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We have a wide range of activated carbon, whether for the gas phase or the liquid phase,
available in spun, granulated, crushed or powdered form.
Activated carbon is an adsorbent because we are talking here about the phenomenon of adsorption and not absorption.
Adsorption is a physical process in which molecules are attached to the large inner surface of the activated carbon in the pores.
The substances adsorbed in the activated carbon can be desorbed again by heat treatment; Accordingly, for example in the case of adsorbed solvents, these substances can be reused in the sense of preserving valuable materials. One can take as an example a bath sponge which adsorbs water, which is desorbed again by squeezing the sponge.
Absorption, on the other hand, describes the absorption of a substance by capillary forces into another body. This is not surface accumulation, as in adsorption, but absorption in the free volume of the absorbent phase.
Activated carbon is obtained from raw materials containing carbon (wood, peat, coal, lignite, coconut shells, fruit stones, etc.).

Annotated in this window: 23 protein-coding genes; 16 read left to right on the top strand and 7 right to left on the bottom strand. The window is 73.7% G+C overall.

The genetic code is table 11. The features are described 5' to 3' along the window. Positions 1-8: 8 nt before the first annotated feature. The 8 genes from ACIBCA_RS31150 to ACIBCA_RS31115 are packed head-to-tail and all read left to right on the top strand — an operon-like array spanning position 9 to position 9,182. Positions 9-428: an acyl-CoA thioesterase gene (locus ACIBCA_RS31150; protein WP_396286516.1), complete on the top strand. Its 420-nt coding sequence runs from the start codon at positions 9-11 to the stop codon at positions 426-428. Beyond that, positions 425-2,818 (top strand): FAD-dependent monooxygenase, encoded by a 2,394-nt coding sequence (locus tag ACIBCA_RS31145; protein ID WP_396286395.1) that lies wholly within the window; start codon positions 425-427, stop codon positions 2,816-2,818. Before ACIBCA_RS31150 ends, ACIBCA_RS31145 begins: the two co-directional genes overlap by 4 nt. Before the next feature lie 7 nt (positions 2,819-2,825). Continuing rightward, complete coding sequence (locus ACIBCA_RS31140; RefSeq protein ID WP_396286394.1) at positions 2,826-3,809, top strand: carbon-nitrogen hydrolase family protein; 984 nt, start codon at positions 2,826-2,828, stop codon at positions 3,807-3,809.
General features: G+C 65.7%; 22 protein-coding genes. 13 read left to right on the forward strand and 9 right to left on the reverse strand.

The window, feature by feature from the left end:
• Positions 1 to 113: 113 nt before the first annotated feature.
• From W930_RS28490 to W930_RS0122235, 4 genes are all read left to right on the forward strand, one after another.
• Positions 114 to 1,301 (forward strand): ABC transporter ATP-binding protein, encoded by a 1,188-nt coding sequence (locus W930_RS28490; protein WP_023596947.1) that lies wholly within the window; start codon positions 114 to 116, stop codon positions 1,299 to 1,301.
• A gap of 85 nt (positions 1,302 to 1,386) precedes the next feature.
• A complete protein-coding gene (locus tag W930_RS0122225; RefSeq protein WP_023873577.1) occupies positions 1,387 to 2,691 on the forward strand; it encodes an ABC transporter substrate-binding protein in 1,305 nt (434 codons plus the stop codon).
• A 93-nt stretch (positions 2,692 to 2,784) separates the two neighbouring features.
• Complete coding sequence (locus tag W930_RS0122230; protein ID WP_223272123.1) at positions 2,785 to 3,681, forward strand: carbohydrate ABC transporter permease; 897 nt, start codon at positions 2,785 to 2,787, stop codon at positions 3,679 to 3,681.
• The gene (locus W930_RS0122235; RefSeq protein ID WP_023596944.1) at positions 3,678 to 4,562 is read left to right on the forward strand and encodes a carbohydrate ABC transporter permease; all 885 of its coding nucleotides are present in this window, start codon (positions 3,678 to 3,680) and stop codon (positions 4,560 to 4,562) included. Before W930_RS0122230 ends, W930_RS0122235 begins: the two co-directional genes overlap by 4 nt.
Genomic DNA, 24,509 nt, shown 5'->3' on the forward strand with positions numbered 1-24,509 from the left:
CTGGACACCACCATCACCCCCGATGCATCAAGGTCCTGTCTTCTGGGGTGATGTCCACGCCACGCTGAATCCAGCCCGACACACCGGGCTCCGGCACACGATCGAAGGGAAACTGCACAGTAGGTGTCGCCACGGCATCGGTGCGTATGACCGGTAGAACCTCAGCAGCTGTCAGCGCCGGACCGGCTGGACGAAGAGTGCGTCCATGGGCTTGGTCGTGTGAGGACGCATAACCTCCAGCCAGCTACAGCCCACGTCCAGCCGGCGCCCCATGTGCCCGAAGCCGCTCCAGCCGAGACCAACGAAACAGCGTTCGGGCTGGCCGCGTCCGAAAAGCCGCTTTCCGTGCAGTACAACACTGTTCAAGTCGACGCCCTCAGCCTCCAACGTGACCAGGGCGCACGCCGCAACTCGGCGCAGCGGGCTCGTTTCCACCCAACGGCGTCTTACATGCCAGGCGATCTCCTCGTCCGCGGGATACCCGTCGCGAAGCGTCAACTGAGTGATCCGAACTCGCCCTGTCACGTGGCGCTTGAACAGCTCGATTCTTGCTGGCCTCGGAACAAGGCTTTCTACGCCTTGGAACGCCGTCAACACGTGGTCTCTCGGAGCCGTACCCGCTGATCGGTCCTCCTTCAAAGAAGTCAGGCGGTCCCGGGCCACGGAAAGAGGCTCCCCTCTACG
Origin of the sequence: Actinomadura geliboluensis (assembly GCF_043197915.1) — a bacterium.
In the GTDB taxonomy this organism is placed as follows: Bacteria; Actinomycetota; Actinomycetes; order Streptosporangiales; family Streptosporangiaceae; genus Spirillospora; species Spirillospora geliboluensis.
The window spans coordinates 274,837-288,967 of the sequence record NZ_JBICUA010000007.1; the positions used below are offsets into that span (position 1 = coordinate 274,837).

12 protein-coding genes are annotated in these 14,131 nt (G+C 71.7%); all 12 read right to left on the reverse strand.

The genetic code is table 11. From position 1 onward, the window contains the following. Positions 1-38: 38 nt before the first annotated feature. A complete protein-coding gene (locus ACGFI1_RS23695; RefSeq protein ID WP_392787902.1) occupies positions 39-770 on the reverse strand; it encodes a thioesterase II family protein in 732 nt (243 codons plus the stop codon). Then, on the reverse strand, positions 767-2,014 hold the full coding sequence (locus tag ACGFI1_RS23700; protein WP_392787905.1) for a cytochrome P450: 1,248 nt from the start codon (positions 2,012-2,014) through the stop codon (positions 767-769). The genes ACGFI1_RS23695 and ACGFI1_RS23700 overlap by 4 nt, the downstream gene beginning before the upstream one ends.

Any organic raw material containing carbon is a priori suitable for the production of activated carbon.
After selecting the raw materials, they are physically or chemically activated in an activation furnace.
Through this activation, a carbonaceous structure is obtained thanks to the reaction of gas and water vapour.
To find the origins of coal, we have to go back 200 to 300 million years.
At that time, the earth was like a vast greenhouse: covered with swamps and lush vegetation that were surrounded by a warm, humid climate.
Some of the land subsides, plant debris accumulates, ferments and is buried under sediment.
This repeated process of layering deposits in a carbon dioxide laden atmosphere gave rise to the solid, combustible, high carbon substances, coal.
This stage is necessary to transform the raw material into carbonised coal.
Coal from carbonaceous raw materials has an infinite number of pores (a few Angstroms) blocked by organic matter.
To be transformed into activated coal, this carbonaceous material is heated to a high temperature (300 °C) in a rotary or vertical kiln to remove all organic products, this is carbonisation.
After carbonisation comes activation.
Activation is the process of opening the pores of the activated carbon.
The coal is mixed with steam and nitrogen.
The organic matter is then destroyed.
The whole thing is heated to 700 - 1000 °C.
The carbonaceous material is mixed with sulphuric acid, phosphoric acid or zinc chloride.
The whole is heated to between 400 °C and 800 °C.
This activation method is used for powdered activated carbons.
Following activation, we can see that:
It is not uncommon to have an activated carbon with an internal surface area of more than 1,200 m²/gram of activated carbon.
The more the activated carbon is activated, the more the volume of the micro, meso and macro pores increases.